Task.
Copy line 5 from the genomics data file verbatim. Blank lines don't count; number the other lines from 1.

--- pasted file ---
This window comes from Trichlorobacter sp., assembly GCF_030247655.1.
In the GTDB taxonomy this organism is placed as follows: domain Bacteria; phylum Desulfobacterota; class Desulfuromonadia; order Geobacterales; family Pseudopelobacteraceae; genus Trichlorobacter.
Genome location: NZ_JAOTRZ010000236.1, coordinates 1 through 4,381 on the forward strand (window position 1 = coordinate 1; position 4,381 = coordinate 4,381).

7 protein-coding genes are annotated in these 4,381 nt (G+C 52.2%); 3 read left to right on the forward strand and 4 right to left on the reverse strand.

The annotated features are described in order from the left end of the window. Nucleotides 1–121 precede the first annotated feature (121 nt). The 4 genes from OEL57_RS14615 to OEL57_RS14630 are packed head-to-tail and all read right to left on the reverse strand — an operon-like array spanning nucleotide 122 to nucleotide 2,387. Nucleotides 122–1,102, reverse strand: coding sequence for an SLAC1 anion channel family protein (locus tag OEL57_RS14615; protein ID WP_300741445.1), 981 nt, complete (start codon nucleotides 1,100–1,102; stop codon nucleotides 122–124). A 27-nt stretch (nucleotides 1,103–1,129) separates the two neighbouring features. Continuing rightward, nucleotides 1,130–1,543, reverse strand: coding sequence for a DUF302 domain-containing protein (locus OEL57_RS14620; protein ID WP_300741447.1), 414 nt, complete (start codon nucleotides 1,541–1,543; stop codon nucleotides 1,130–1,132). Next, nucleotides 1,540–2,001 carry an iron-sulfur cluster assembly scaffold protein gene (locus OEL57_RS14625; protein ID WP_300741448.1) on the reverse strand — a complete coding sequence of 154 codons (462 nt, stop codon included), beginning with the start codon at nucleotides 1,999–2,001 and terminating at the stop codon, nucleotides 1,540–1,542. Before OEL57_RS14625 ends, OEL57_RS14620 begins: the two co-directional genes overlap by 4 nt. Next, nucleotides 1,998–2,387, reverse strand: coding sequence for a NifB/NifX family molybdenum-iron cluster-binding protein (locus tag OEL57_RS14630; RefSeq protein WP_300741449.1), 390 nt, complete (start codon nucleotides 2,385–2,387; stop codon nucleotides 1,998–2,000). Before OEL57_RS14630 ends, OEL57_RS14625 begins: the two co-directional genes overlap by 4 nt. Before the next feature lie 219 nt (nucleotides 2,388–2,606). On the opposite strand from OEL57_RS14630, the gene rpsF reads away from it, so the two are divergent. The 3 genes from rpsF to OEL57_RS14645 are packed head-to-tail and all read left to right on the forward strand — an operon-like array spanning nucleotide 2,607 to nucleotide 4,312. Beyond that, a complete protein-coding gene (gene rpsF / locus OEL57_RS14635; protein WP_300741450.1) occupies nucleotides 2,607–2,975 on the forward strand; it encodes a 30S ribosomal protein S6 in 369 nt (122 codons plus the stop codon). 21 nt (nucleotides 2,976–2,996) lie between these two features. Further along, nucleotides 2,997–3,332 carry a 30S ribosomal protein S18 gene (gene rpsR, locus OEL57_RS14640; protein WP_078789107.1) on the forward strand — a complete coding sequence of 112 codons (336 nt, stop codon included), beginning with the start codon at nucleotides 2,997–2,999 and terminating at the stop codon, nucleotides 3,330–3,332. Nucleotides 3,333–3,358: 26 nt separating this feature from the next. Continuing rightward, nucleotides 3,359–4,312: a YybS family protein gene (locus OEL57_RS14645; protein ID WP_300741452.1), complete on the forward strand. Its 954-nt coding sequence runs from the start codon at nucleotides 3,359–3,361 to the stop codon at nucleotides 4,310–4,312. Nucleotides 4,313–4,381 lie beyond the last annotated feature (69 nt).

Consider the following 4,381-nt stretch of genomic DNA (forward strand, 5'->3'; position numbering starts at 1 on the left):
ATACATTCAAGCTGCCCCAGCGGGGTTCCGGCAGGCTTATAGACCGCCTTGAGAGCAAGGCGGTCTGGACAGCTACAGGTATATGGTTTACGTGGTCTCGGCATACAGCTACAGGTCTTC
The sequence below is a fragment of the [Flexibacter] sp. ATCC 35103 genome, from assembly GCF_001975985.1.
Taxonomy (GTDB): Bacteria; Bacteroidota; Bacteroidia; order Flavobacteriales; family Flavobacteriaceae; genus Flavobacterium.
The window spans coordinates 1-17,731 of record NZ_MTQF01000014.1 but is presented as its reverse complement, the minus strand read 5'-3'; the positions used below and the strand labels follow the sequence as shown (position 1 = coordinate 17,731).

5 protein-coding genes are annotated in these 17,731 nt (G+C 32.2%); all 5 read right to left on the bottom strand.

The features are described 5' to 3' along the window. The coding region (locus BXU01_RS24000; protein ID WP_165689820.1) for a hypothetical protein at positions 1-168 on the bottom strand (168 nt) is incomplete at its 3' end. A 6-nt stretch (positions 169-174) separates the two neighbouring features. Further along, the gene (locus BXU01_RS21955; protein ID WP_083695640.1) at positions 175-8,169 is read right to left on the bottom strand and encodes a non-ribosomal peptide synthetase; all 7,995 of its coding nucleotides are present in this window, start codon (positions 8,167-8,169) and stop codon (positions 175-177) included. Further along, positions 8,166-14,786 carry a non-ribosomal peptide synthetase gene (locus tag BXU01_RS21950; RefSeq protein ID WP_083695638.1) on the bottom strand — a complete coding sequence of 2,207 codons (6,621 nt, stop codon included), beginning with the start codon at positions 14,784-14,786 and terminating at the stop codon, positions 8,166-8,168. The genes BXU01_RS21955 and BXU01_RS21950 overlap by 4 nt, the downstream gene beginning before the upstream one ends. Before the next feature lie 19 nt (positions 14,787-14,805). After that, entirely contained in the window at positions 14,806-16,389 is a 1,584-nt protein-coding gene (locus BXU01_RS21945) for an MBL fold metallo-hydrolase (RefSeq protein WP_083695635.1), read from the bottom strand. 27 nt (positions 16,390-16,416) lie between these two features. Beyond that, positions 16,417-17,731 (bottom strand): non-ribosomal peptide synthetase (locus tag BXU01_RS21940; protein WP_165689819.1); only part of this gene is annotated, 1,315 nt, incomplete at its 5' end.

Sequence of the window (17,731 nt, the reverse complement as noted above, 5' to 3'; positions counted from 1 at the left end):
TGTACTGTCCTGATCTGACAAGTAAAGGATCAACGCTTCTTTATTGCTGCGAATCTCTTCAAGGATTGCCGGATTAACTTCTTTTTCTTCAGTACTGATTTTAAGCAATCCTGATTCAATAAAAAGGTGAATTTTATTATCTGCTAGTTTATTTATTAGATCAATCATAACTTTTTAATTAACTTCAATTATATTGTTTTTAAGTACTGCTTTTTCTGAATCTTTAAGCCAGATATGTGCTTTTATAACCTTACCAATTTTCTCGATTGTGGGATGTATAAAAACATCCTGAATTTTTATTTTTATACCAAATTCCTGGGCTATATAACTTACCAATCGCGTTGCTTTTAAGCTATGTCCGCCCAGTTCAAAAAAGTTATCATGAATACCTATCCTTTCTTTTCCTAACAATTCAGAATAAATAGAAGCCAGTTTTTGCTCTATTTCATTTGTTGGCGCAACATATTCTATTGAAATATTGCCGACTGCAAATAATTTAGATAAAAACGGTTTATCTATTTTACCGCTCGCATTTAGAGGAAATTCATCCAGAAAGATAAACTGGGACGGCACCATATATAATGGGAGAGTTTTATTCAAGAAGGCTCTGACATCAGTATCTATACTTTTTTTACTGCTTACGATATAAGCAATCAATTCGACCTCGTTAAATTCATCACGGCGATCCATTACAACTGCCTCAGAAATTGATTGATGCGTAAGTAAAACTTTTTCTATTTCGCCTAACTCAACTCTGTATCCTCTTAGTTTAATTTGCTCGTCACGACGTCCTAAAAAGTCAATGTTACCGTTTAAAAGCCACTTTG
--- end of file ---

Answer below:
The annotated features are described in order from the left end of the window. Nucleotides 1–121 precede the first annotated feature (121 nt). The 4 genes from OEL57_RS14615 to OEL57_RS14630 are packed head-to-tail and all read right to left on the reverse strand — an operon-like array spanning nucleotide 122 to nucleotide 2,387. Nucleotides 122–1,102, reverse strand: coding sequence for an SLAC1 anion channel family protein (locus tag OEL57_RS14615; protein ID WP_300741445.1), 981 nt, complete (start codon nucleotides 1,100–1,102; stop codon nucleotides 122–124). A 27-nt stretch (nucleotides 1,103–1,129) separates the two neighbouring features. Continuing rightward, nucleotides 1,130–1,543, reverse strand: coding sequence for a DUF302 domain-containing protein (locus OEL57_RS14620; protein ID WP_300741447.1), 414 nt, complete (start codon nucleotides 1,541–1,543; stop codon nucleotides 1,130–1,132). Next, nucleotides 1,540–2,001 carry an iron-sulfur cluster assembly scaffold protein gene (locus OEL57_RS14625; protein ID WP_300741448.1) on the reverse strand — a complete coding sequence of 154 codons (462 nt, stop codon included), beginning with the start codon at nucleotides 1,999–2,001 and terminating at the stop codon, nucleotides 1,540–1,542. Before OEL57_RS14625 ends, OEL57_RS14620 begins: the two co-directional genes overlap by 4 nt. Next, nucleotides 1,998–2,387, reverse strand: coding sequence for a NifB/NifX family molybdenum-iron cluster-binding protein (locus tag OEL57_RS14630; RefSeq protein WP_300741449.1), 390 nt, complete (start codon nucleotides 2,385–2,387; stop codon nucleotides 1,998–2,000). Before OEL57_RS14630 ends, OEL57_RS14625 begins: the two co-directional genes overlap by 4 nt. Before the next feature lie 219 nt (nucleotides 2,388–2,606). On the opposite strand from OEL57_RS14630, the gene rpsF reads away from it, so the two are divergent. The 3 genes from rpsF to OEL57_RS14645 are packed head-to-tail and all read left to right on the forward strand — an operon-like array spanning nucleotide 2,607 to nucleotide 4,312. Beyond that, a complete protein-coding gene (gene rpsF / locus OEL57_RS14635; protein WP_300741450.1) occupies nucleotides 2,607–2,975 on the forward strand; it encodes a 30S ribosomal protein S6 in 369 nt (122 codons plus the stop codon). 21 nt (nucleotides 2,976–2,996) lie between these two features. Further along, nucleotides 2,997–3,332 carry a 30S ribosomal protein S18 gene (gene rpsR, locus OEL57_RS14640; protein WP_078789107.1) on the forward strand — a complete coding sequence of 112 codons (336 nt, stop codon included), beginning with the start codon at nucleotides 2,997–2,999 and terminating at the stop codon, nucleotides 3,330–3,332. Nucleotides 3,333–3,358: 26 nt separating this feature from the next. Continuing rightward, nucleotides 3,359–4,312: a YybS family protein gene (locus OEL57_RS14645; protein ID WP_300741452.1), complete on the forward strand. Its 954-nt coding sequence runs from the start codon at nucleotides 3,359–3,361 to the stop codon at nucleotides 4,310–4,312. Nucleotides 4,313–4,381 lie beyond the last annotated feature (69 nt).